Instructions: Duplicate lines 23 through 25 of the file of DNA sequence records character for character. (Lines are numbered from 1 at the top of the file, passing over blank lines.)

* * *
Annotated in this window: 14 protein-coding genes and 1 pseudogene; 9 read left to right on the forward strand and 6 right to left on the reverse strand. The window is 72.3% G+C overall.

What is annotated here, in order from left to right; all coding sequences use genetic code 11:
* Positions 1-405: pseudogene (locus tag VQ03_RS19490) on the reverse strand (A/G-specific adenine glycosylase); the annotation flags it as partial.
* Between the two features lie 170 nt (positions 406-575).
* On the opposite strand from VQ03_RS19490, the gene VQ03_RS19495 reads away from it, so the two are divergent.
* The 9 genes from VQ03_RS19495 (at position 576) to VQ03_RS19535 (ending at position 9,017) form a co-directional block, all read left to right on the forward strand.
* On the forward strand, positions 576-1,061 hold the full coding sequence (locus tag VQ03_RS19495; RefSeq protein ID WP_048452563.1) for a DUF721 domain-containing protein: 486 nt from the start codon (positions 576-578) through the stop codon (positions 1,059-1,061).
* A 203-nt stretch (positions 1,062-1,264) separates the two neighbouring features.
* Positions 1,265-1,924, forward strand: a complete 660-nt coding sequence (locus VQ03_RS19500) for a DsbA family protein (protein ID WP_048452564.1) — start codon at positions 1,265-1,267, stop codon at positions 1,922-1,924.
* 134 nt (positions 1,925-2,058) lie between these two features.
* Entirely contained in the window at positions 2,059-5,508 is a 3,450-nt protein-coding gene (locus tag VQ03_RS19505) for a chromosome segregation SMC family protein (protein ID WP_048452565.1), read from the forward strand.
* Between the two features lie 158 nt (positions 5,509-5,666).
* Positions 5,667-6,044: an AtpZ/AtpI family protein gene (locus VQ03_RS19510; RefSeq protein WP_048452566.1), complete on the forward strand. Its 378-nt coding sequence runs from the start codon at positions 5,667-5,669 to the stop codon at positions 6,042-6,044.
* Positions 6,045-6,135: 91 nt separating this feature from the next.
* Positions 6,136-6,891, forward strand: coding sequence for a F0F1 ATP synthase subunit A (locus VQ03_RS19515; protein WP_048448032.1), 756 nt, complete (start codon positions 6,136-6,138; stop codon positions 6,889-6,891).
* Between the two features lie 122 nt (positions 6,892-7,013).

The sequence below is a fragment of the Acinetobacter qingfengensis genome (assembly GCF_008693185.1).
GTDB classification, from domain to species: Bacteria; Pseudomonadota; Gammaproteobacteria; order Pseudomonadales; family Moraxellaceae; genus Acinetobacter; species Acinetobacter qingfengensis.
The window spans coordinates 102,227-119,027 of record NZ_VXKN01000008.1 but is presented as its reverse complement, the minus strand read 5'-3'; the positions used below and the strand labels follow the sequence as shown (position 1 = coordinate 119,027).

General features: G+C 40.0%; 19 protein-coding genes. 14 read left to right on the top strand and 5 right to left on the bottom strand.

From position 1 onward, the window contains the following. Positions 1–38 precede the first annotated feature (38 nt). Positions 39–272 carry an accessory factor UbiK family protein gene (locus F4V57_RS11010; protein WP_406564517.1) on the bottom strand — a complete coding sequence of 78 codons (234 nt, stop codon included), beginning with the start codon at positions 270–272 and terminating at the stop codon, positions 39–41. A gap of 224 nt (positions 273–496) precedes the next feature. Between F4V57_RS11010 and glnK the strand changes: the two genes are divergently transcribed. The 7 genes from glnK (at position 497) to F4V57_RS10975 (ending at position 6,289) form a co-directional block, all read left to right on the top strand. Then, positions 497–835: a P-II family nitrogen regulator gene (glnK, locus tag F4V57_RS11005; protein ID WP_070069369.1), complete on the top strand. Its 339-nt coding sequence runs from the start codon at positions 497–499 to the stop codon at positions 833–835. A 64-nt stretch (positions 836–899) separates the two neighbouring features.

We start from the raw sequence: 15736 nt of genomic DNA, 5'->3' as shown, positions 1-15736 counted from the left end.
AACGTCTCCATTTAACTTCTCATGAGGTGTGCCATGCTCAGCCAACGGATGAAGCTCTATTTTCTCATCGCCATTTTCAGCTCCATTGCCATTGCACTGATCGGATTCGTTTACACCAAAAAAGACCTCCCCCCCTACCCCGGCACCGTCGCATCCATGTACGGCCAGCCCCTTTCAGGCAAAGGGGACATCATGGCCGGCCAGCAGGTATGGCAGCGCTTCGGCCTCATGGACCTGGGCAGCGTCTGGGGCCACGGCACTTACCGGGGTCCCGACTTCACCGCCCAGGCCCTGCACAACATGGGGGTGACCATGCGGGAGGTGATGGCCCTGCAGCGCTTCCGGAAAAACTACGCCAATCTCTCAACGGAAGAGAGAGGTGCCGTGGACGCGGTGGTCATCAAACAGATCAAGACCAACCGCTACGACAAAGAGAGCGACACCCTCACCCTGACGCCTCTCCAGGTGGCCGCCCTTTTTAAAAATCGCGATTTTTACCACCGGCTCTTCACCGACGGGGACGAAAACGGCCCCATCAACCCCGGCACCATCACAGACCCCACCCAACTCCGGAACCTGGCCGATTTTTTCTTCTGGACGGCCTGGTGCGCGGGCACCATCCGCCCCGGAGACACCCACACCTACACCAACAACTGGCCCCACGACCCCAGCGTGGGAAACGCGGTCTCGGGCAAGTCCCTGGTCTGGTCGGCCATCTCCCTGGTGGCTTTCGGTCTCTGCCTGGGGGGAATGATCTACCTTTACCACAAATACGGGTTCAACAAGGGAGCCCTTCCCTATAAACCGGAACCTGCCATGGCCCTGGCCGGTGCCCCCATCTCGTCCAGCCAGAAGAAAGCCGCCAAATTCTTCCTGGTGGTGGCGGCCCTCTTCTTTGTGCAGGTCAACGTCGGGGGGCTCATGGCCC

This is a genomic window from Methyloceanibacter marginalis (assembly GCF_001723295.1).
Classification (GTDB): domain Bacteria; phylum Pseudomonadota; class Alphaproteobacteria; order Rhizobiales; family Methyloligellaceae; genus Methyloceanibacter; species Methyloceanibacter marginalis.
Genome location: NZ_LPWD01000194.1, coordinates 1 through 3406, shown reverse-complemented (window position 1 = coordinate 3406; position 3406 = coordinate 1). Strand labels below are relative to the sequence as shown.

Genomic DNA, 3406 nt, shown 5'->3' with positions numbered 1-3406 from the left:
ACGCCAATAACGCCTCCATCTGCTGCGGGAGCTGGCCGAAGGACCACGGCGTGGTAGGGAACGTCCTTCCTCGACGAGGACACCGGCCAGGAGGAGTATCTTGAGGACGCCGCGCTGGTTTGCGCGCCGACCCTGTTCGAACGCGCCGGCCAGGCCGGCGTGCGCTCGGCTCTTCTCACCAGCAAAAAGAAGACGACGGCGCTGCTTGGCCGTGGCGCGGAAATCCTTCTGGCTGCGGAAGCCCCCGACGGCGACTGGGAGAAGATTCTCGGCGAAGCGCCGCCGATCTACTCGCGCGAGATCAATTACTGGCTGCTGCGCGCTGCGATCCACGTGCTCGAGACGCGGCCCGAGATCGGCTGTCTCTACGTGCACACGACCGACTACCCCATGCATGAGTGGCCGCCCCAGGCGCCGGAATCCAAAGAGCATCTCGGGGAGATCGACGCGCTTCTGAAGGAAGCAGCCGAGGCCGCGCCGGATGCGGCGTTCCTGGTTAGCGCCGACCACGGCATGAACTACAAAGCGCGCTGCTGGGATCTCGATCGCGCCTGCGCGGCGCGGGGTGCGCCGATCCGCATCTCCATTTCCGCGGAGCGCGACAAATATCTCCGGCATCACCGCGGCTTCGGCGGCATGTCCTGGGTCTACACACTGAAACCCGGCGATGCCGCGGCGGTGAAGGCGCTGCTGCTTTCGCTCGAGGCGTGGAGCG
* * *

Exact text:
AACGTCTCCATTTAACTTCTCATGAGGTGTGCCATGCTCAGCCAACGGATGAAGCTCTATTTTCTCATCGCCATTTTCAGCTCCATTGCCATTGCACTGATCGGATTCGTTTACACCAAAAAAGACCTCCCCCCCTACCCCGGCACCGTCGCATCCATGTACGGCCAGCCCCTTTCAGGCAAAGGGGACATCATGGCCGGCCAGCAGGTATGGCAGCGCTTCGGCCTCATGGACCTGGGCAGCGTCTGGGGCCACGGCACTTACCGGGGTCCCGACTTCACCGCCCAGGCCCTGCACAACATGGGGGTGACCATGCGGGAGGTGATGGCCCTGCAGCGCTTCCGGAAAAACTACGCCAATCTCTCAACGGAAGAGAGAGGTGCCGTGGACGCGGTGGTCATCAAACAGATCAAGACCAACCGCTACGACAAAGAGAGCGACACCCTCACCCTGACGCCTCTCCAGGTGGCCGCCCTTTTTAAAAATCGCGATTTTTACCACCGGCTCTTCACCGACGGGGACGAAAACGGCCCCATCAACCCCGGCACCATCACAGACCCCACCCAACTCCGGAACCTGGCCGATTTTTTCTTCTGGACGGCCTGGTGCGCGGGCACCATCCGCCCCGGAGACACCCACACCTACACCAACAACTGGCCCCACGACCCCAGCGTGGGAAACGCGGTCTCGGGCAAGTCCCTGGTCTGGTCGGCCATCTCCCTGGTGGCTTTCGGTCTCTGCCTGGGGGGAATGATCTACCTTTACCACAAATACGGGTTCAACAAGGGAGCCCTTCCCTATAAACCGGAACCTGCCATGGCCCTGGCCGGTGCCCCCATCTCGTCCAGCCAGAAGAAAGCCGCCAAATTCTTCCTGGTGGTGGCGGCCCTCTTCTTTGTGCAGGTCAACGTCGGGGGGCTCATGGCCC

This is a genomic window from Methyloceanibacter marginalis (assembly GCF_001723295.1).
Classification (GTDB): domain Bacteria; phylum Pseudomonadota; class Alphaproteobacteria; order Rhizobiales; family Methyloligellaceae; genus Methyloceanibacter; species Methyloceanibacter marginalis.